Hockey and Cost Engineering: Two Full-Contact Sports


several hockey players on an ice rink, crashing into each other

Sports clichés are so overused in business that I hesitated to even think about how playing and coaching hockey relate to my role in preconstruction.

If you don’t agree, count the number of times someone says “the ball’s in your court” in your next meeting. But there is probably a reason that sports clichés are what they are. I have been playing hockey since I was 4 years old and coaching for the past 31 years, and to be honest, I’ve seen the parallels.

Play. Estimate. Set Up.

I play center in an adult men’s league, but I’m also a center at Tocci. Really, I’m the Patrice Bergeron of Tocci. Okay, maybe that’s a stretch, but a guy can dream.

On the ice, I handle face-offs, get more assists than goals, and keep the game moving. I try to keep a view of the entire ice, to anticipate how the play is going to progress.

At Tocci, I do the same – handle the initial interface with the client and set the team up for the project. Yes, it’s important for me to stay focused on the ‘now’ of the project, but preconstruction requires a high degree of project forecasting. I need to ‘look away from the play’ to anticipate the risks of the project, whether it’s the particular nuances of local jurisdictions or a less-than-ideal waterproofing detail.

Ultimately, where the project is going to be is more important than where the project currently is.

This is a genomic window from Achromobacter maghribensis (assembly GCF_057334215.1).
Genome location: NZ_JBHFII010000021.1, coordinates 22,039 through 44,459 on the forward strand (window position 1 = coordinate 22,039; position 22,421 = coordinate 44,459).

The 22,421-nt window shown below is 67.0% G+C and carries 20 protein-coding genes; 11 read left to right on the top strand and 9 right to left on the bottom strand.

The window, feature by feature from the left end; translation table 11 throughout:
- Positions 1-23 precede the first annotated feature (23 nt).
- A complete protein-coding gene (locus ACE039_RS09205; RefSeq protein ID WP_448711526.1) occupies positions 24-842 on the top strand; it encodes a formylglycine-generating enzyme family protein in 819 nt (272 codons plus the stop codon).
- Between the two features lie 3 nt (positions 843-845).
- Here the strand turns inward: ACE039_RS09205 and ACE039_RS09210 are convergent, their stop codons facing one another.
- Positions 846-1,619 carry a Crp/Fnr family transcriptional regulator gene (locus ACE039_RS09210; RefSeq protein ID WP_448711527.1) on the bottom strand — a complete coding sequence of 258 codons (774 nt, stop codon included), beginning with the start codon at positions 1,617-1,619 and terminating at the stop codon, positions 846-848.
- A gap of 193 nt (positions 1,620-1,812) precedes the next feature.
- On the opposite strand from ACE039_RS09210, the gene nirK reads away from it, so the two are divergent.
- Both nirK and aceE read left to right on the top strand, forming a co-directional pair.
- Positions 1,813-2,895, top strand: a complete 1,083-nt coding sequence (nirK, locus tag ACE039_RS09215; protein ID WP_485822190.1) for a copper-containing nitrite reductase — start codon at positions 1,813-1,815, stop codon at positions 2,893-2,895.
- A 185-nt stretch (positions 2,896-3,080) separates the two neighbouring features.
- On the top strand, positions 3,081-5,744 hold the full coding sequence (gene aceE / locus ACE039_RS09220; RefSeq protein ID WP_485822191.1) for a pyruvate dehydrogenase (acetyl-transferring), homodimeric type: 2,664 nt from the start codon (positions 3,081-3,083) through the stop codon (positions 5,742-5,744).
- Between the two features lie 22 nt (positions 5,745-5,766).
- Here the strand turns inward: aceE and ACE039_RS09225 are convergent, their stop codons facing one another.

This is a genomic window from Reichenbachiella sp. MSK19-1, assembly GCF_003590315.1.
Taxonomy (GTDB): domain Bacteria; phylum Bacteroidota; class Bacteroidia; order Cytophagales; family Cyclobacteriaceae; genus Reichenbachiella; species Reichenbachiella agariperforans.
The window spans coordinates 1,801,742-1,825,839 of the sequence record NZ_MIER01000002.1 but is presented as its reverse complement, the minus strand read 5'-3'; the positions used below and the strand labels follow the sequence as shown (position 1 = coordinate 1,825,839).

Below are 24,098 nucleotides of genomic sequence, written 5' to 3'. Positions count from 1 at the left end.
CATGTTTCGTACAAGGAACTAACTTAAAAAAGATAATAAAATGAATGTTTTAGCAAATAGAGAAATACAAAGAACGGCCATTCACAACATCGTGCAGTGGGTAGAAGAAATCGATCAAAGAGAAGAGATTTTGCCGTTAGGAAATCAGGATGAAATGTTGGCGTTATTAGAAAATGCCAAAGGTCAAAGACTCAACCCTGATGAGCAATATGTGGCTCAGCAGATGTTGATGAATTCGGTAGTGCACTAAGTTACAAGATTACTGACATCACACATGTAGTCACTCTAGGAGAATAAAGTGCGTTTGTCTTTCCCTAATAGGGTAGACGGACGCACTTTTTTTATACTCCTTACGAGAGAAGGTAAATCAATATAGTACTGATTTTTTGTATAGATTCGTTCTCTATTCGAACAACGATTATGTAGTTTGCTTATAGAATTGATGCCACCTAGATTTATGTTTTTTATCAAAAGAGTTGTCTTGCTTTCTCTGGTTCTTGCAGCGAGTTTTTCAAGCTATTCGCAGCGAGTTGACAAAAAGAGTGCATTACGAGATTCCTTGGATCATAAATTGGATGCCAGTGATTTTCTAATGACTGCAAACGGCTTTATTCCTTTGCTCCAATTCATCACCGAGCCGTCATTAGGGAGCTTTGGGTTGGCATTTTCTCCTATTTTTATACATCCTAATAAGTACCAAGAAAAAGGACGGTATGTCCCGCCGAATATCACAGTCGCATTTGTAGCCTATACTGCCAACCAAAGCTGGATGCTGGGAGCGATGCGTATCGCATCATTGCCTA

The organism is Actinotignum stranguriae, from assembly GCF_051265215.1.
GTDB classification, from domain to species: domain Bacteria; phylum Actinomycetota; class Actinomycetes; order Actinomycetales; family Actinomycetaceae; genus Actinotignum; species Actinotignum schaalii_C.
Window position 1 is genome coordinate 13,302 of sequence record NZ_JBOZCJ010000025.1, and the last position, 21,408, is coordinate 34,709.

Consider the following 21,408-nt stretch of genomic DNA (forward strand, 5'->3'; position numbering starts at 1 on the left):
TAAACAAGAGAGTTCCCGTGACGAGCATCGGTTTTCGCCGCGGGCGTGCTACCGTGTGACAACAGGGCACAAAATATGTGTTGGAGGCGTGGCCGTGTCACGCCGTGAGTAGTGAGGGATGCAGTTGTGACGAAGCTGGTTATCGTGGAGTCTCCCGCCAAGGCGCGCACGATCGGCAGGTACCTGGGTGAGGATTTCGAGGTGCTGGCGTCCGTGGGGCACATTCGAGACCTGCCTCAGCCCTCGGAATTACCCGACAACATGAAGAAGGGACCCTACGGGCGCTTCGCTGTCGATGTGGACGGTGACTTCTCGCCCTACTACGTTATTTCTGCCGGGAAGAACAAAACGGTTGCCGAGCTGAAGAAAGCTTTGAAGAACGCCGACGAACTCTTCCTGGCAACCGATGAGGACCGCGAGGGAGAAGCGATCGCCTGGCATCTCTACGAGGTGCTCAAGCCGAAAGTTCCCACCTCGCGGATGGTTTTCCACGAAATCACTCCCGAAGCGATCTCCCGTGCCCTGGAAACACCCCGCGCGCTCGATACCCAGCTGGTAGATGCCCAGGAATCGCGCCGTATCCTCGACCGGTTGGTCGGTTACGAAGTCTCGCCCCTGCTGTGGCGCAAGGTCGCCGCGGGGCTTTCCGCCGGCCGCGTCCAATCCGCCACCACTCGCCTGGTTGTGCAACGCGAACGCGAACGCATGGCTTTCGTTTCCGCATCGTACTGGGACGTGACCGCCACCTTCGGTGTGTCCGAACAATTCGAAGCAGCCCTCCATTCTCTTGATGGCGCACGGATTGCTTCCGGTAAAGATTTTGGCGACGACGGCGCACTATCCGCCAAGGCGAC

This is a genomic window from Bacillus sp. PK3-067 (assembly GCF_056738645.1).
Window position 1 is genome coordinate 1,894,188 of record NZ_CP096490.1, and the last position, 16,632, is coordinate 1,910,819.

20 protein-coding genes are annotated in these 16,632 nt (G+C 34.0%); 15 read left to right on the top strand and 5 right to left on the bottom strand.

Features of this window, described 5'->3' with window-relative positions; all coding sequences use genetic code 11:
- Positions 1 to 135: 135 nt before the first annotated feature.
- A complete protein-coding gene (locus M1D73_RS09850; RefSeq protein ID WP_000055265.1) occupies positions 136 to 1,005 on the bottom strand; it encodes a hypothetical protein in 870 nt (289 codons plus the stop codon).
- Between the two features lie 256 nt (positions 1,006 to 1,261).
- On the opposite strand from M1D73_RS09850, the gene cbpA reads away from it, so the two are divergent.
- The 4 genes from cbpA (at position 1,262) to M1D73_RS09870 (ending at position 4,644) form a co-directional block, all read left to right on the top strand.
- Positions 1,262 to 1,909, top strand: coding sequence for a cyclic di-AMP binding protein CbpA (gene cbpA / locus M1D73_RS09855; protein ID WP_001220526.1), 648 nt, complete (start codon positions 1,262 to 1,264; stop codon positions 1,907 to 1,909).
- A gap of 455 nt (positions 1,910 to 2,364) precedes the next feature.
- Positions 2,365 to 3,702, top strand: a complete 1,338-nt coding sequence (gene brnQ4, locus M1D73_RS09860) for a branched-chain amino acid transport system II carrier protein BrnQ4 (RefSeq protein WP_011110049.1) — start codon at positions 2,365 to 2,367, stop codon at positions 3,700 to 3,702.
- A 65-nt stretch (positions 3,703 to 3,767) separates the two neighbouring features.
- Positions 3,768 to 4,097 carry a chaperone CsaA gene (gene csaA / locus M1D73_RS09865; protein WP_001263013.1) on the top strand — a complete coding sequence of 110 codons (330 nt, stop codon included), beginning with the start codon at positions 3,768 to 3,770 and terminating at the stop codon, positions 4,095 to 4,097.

Coach. Manage. Lead.

I also coach recreational hockey for high school kids. My coaching style and my management style have the same three parts:

  • Don’t ask anyone to do what you wouldn’t do yourself.

I’m always on the ice – I skate and practice with the kids. Whatever I ask them to do, I do. At Tocci, I am the same. I never assign trades without taking trades. And just like everyone else, I count toilet accessories.

  • Learn By Doing.

I don’t run a ton of drills. On most days, I divide the kids into different teams and then drop the puck. Practice is play. In the office, it’s the same thing. Yes, we have a few tutorials, but the way to learn estimating is to estimate, dial for dollars, and scope subs.

  • Goof off.

Most of the kids I coach have been playing hockey for their entire lives, but I provide a chance to play in a relaxed environment. So we get to goof off a little – make it fun.